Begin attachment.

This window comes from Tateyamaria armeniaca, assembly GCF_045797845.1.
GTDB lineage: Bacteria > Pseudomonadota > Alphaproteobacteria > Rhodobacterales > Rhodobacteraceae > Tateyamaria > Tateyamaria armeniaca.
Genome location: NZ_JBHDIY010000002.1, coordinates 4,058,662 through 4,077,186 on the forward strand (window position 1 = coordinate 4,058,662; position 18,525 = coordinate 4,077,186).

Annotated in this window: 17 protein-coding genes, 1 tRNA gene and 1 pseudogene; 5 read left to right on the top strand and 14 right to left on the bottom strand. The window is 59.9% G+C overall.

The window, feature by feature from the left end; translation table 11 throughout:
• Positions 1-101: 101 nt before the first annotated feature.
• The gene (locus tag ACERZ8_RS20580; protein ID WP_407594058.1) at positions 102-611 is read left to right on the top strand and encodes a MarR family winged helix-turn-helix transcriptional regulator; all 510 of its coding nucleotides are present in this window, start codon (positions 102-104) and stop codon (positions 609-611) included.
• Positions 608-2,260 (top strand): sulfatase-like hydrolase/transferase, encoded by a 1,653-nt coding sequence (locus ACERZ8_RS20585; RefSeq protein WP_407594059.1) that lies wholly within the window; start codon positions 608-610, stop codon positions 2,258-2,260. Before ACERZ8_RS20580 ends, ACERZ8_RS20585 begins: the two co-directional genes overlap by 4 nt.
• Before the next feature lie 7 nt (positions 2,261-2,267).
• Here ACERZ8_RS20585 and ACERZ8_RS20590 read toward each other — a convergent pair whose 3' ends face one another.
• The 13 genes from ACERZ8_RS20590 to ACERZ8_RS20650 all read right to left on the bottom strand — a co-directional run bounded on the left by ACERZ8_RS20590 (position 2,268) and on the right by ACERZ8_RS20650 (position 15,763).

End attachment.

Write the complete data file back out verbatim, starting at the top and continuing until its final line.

This window comes from Tateyamaria armeniaca, assembly GCF_045797845.1.
GTDB lineage: Bacteria > Pseudomonadota > Alphaproteobacteria > Rhodobacterales > Rhodobacteraceae > Tateyamaria > Tateyamaria armeniaca.
Genome location: NZ_JBHDIY010000002.1, coordinates 4,058,662 through 4,077,186 on the forward strand (window position 1 = coordinate 4,058,662; position 18,525 = coordinate 4,077,186).

Annotated in this window: 17 protein-coding genes, 1 tRNA gene and 1 pseudogene; 5 read left to right on the top strand and 14 right to left on the bottom strand. The window is 59.9% G+C overall.

The window, feature by feature from the left end; translation table 11 throughout:
• Positions 1-101: 101 nt before the first annotated feature.
• The gene (locus tag ACERZ8_RS20580; protein ID WP_407594058.1) at positions 102-611 is read left to right on the top strand and encodes a MarR family winged helix-turn-helix transcriptional regulator; all 510 of its coding nucleotides are present in this window, start codon (positions 102-104) and stop codon (positions 609-611) included.
• Positions 608-2,260 (top strand): sulfatase-like hydrolase/transferase, encoded by a 1,653-nt coding sequence (locus ACERZ8_RS20585; RefSeq protein WP_407594059.1) that lies wholly within the window; start codon positions 608-610, stop codon positions 2,258-2,260. Before ACERZ8_RS20580 ends, ACERZ8_RS20585 begins: the two co-directional genes overlap by 4 nt.
• Before the next feature lie 7 nt (positions 2,261-2,267).
• Here ACERZ8_RS20585 and ACERZ8_RS20590 read toward each other — a convergent pair whose 3' ends face one another.
• The 13 genes from ACERZ8_RS20590 to ACERZ8_RS20650 all read right to left on the bottom strand — a co-directional run bounded on the left by ACERZ8_RS20590 (position 2,268) and on the right by ACERZ8_RS20650 (position 15,763).